Under the Copenhagen Accord signed in December, the world’s richest countries pledged billions of dollars in climate finance to help fund adaptation and mitigation initiatives in poor and vulnerable countries. However a new analysis by the World Resources Institute (WRI) finds that a relative small proportion of the money committed for such efforts is actually new.
“The major findings from the analysis suggest that short-term pledges fall short of the US$30 billion promised by developed countries; only some EU member states have submitted long-term finance pledges and we have yet to see pledges from all developed countries,” Jessica Forres of WRI wrote via email.
By WRI’s count, industrialized nations have to date pledged nearly $27 billion during the 2010-2012 period, but much of the money comes under earlier commitments and is not additional to existing official development assistance (ODA).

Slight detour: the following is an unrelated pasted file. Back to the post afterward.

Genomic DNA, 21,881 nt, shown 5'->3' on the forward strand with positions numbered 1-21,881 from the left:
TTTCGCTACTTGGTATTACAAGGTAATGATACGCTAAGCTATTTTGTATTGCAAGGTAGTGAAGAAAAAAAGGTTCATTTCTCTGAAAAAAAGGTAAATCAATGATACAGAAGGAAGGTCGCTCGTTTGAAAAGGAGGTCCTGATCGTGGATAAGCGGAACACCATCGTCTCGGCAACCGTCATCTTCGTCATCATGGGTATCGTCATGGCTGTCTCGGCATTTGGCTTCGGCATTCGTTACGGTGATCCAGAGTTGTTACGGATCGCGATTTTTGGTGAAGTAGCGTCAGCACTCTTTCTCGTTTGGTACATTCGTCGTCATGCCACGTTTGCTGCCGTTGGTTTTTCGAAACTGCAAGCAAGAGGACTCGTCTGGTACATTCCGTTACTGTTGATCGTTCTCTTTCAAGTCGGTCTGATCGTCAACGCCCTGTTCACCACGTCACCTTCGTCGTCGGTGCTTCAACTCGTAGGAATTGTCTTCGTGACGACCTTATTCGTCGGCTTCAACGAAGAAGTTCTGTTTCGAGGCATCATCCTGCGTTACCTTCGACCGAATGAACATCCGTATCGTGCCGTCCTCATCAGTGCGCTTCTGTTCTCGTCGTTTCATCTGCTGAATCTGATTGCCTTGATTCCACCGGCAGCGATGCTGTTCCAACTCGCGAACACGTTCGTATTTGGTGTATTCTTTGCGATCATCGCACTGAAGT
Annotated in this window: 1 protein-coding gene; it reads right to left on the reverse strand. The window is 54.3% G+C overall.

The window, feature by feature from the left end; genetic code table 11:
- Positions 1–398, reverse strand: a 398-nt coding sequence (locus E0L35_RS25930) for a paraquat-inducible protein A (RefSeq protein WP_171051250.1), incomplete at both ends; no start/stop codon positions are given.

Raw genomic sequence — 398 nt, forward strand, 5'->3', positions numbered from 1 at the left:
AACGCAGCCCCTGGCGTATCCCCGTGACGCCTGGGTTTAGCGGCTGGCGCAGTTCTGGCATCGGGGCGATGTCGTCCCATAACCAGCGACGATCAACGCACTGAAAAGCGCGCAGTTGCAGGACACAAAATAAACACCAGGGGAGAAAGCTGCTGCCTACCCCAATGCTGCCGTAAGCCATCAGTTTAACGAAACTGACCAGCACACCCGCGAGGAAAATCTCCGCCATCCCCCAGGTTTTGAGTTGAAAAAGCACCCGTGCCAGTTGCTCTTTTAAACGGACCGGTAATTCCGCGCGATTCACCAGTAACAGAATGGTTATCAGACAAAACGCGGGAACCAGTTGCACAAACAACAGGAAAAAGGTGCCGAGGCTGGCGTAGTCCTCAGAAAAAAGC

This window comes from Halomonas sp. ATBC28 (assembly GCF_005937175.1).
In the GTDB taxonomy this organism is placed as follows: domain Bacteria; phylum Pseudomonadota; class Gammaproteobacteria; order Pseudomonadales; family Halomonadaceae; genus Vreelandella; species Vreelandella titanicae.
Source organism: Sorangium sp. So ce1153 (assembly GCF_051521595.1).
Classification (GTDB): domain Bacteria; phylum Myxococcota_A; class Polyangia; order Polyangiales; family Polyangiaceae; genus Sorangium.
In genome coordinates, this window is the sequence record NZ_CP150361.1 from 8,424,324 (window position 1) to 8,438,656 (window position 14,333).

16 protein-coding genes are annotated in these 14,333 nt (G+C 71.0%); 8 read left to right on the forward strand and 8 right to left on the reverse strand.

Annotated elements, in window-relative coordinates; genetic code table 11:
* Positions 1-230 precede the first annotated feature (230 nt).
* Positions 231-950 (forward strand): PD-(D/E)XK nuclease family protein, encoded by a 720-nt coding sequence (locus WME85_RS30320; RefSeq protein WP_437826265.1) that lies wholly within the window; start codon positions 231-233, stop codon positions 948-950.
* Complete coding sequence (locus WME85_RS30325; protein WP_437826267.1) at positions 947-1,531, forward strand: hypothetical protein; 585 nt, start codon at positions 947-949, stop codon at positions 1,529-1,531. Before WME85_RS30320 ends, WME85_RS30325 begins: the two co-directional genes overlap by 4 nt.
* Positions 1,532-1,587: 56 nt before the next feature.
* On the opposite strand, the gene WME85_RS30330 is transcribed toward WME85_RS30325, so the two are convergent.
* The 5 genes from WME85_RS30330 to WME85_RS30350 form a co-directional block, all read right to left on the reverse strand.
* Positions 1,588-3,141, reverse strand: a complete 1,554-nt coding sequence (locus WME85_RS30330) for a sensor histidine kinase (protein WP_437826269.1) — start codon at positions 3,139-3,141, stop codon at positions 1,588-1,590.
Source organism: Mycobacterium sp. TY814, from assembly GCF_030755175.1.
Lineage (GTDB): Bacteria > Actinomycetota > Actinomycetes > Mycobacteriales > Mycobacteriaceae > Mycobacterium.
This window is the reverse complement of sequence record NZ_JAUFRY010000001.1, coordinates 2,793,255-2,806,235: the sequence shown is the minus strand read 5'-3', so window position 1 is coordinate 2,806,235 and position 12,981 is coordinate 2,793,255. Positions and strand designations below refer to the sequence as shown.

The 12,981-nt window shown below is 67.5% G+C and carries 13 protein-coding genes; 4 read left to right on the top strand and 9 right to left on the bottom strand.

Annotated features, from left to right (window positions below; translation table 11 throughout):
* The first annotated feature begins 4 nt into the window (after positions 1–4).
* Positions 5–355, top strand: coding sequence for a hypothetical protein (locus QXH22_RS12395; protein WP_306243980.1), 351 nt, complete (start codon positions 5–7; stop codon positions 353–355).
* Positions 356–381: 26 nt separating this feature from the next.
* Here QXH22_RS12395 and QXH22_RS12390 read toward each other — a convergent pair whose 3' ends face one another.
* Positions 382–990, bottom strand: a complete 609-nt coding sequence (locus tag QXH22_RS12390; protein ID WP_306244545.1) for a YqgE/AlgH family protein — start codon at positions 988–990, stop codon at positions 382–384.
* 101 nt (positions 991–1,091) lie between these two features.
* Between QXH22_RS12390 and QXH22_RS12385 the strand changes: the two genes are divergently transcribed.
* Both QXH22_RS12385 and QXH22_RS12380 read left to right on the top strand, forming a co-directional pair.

To “fast start” the Copenhagen Accord, developed countries committed, collectively, “to provide new and additional resources, including forestry and investments through international institutions, approaching USD 30 billion for the period 2010-2012 with balanced allocation between adaptation and mitigation.” Developed countries also agreed to a goal of jointly mobilizing, over the longer term an additional “100 billion dollars a year by 2020 to address the needs of developing countries. This funding will come from a wide variety of sources, public and private, bilateral and multilateral, including alternative sources of finance.”
WRI says its table will be continuously updated as more information becomes available.